Restoring dignity when none is left – Dignity project helps survivors of child rape
Surviving rape is a gruesome ordeal. Surviving the forensic and law enforcement process that follows, can be just as damaging to the victim, especially if it is a child.
Helping under-aged rape victims to maintain some dignity is the Dignity project that puts together Dignity Kits for the Social Workers in the Gender Violence Protection Unit of the Ministry of Health and Social Services.
This week the Dignity project delivered another batch of Dignity Kits, sponsored by the Imperial Group of Companies.
Senior Social Worker in the Gender Violence Protection Unit, Ms Clemenciah Kavita, said “We are truly grateful for the support provided to the survivors by the Dignity project. These kits leave our office with dignity as they bring hope and healing to our survivors.”
“By providing the survivors with these Dignity kits we reiterate that you are not alone, we believe in you and you are safe now. It also helps the survivors to feel a little more connected after the trauma they have been through,” she added.
The Dignity project is run by the Sisters of the Windhoek Congregation of the Dutch Reformed Church in Africa (Hervormde Kerk), under the leadership of Sandra Loubser.
For the older generation, this church is known as the Badkamerkerk as the outside walls used to be covered in white tiles. The younger Windhoek generation knows it as the Biltongfeeskerk.
As project custodian, the church realised that child rape victims are at the mercy of the system without protection or guidance, in essence completely without dignity. From this concern, the project was born and has been running for many years.
When a rape case is reported to the police, a forensic process is put in motion. The evidence gathered in this way from the victim is crucial to charge the perpetrator and to ensure that justice is done through a conviction in a court of law.
But the investigation can be very unsettling and often escalates the trauma to which the victim is exposed. The Dignity kits provide every victim with a means to clean and cover the body, to help restore trust in other people through the support provided by social workers.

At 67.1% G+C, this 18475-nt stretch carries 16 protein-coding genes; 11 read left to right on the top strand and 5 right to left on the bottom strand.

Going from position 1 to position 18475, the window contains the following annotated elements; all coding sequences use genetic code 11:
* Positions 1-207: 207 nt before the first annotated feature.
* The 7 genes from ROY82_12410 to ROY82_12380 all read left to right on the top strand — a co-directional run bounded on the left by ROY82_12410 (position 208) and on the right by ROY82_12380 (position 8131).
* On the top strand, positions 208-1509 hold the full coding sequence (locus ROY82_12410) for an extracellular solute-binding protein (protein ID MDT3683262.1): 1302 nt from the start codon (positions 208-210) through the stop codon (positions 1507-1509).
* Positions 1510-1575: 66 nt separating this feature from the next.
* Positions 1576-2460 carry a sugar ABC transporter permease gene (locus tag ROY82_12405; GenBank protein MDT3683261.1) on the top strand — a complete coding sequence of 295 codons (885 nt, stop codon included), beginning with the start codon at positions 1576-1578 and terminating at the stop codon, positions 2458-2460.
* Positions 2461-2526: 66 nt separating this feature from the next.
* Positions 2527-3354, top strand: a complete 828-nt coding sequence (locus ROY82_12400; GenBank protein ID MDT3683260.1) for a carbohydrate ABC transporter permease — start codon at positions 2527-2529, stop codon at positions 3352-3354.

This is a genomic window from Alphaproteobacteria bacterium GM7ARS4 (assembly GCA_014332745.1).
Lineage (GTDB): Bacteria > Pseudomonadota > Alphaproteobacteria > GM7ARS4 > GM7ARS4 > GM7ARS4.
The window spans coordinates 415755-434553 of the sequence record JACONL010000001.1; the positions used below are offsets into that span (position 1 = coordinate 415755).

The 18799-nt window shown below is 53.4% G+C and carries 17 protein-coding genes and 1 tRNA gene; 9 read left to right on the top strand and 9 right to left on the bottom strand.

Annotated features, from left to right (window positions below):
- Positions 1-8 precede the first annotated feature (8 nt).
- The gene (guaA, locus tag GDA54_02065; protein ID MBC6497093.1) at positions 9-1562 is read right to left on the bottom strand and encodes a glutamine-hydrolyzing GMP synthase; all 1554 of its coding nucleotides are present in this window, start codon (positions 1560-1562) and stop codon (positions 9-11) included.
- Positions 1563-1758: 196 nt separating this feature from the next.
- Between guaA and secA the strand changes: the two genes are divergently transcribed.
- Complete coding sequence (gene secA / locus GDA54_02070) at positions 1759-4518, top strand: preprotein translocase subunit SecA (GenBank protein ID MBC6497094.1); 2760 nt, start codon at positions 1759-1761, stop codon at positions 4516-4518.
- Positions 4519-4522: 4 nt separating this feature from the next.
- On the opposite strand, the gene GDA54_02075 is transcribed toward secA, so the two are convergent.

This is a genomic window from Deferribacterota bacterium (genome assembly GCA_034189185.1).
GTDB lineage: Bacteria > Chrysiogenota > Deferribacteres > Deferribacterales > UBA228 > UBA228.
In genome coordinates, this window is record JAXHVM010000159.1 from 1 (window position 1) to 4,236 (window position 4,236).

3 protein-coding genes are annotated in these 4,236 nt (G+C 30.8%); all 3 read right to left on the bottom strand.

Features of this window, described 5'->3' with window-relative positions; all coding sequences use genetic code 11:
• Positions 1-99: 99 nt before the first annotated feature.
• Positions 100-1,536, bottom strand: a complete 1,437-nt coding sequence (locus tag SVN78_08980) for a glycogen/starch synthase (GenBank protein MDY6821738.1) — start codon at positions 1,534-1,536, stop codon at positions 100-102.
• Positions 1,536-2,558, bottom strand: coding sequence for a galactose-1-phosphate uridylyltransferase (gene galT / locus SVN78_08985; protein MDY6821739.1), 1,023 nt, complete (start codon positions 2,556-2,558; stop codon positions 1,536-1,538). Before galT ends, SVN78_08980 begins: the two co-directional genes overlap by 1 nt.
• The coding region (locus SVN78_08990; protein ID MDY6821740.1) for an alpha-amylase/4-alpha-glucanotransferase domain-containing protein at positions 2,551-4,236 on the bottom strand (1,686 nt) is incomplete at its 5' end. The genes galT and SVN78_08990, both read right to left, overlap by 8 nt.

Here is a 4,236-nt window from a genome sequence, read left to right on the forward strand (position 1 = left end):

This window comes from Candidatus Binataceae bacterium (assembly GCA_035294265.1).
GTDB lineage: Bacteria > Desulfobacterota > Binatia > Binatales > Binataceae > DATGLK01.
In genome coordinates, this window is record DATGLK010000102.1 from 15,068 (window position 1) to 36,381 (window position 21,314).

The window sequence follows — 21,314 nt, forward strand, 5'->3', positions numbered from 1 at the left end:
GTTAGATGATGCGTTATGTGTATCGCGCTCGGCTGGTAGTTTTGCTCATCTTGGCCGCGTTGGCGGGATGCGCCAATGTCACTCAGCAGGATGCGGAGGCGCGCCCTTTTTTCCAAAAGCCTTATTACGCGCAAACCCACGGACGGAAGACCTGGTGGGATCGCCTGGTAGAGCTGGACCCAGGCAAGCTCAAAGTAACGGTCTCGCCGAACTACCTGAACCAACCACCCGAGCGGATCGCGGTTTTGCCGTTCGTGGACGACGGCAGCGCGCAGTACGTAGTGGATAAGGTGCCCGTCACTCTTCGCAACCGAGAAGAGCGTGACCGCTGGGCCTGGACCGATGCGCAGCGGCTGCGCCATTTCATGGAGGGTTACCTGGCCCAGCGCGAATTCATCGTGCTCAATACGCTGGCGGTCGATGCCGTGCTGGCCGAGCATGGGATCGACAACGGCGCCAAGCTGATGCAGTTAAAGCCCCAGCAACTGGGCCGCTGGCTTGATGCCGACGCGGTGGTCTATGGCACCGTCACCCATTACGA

The kits are prepared with the age group and gender of the victims in mind. For the older victims, the clothing must be bigger and for boys, for instance, a different toy is included than for girls. For younger victims, a children’s Bible is packed while older victims find a standard Bible in their kits.
The church Sisters are responsible for approaching sponsors, buying the items, packing the kits and then conveying these to the social workers.
Talking about the intense trauma a child rape victim suffers, Sandra said “after this unthinkable trauma, the victims must know that there are people who care, a place to go to. Victims are given the Dignity kits to help clean and protect their bodies. To clean the outside of the body while going through the process, is to start the road to recovery. Then you are a survivor, no longer a victim.”
“In the vast majority of cases, the perpetrator is a person that is known to the victim. This makes it easier to intimidate the victim, so it is important that the first steps in counselling start when the case is still investigated,” she said.
But as with all charity, willing donors are a key element of the success and outreach the project achieves. “There is so much more that can be done, if only we had sufficient sponsors. Finances are always a problem, and we are knocking on companies’ doors all the time for support,” she said.
“One of our Sisters, Annelie Oosthuizen, is very adept at convincing company bosses that caring for rape victims is just as important as providing sustenance to undernourished children, and we are extremely grateful for her enormous efforts,” said Sandra.
With more sponsors on board, and with more resources, Sandra says there is much work to be done to expand the project to cover the coastal towns and the North.
The health ministry’s Social Workers are a key element in the project’s success. They are the link between the caring of the church and the protection afforded the victim.
“This problem will not disappear and one small way of supporting the victims is to protect their humanity when their trust in other people has been shattered. You can also get involved and support this great cause by entering the Dignity Run on 29 July,” she concluded.
From the left, Social Workers Vicky Kashilulu, Clemenciah Kavita, Potrix Lamberth, Mwalengwa Aipinge, Chief Inspector Simaho of the Namibian Police and Sandra Loubser of the Dignity project.
Sandra Loubser can be contacted at [email protected]